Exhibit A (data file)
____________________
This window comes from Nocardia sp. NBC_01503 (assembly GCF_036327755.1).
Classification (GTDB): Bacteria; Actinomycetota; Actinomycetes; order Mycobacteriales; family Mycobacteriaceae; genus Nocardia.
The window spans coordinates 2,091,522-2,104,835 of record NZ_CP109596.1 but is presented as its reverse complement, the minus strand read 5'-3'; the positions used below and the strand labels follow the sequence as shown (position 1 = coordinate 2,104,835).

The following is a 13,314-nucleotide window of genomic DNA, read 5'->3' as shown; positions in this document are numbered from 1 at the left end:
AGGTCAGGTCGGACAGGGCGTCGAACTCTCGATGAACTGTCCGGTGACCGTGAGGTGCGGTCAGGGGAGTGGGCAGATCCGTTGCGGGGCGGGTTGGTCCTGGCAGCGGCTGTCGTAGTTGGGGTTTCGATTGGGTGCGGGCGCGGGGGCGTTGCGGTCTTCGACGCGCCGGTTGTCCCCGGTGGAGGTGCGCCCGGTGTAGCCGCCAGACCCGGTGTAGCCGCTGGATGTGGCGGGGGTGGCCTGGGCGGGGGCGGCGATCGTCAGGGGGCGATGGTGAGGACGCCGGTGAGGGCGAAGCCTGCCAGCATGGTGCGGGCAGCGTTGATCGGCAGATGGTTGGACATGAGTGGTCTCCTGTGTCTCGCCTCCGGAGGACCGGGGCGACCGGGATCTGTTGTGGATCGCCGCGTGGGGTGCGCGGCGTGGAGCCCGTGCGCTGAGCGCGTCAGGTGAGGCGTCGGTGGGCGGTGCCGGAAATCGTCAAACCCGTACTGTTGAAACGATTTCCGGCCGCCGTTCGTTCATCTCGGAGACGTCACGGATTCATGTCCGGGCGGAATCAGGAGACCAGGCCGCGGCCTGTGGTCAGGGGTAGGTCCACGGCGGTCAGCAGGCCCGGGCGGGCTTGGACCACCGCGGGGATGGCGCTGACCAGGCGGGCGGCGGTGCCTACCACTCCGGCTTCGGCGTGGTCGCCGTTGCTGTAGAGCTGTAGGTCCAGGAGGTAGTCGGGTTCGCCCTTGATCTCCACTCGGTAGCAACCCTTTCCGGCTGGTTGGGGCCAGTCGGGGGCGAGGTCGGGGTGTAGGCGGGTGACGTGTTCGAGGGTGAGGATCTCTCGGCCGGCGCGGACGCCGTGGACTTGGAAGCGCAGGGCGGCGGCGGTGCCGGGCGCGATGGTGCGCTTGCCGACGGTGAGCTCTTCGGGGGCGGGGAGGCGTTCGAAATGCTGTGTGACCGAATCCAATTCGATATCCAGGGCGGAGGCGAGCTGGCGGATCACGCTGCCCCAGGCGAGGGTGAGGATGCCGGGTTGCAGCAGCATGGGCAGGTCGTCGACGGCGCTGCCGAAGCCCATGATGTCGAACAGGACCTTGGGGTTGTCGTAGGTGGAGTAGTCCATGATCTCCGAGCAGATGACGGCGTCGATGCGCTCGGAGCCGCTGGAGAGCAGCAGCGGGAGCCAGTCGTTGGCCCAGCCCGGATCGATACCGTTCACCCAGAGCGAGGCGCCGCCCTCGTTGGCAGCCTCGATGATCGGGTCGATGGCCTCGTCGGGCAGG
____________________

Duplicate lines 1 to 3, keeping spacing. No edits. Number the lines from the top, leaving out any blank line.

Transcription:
This window comes from Nocardia sp. NBC_01503 (assembly GCF_036327755.1).
Classification (GTDB): Bacteria; Actinomycetota; Actinomycetes; order Mycobacteriales; family Mycobacteriaceae; genus Nocardia.
The window spans coordinates 2,091,522-2,104,835 of record NZ_CP109596.1 but is presented as its reverse complement, the minus strand read 5'-3'; the positions used below and the strand labels follow the sequence as shown (position 1 = coordinate 2,104,835).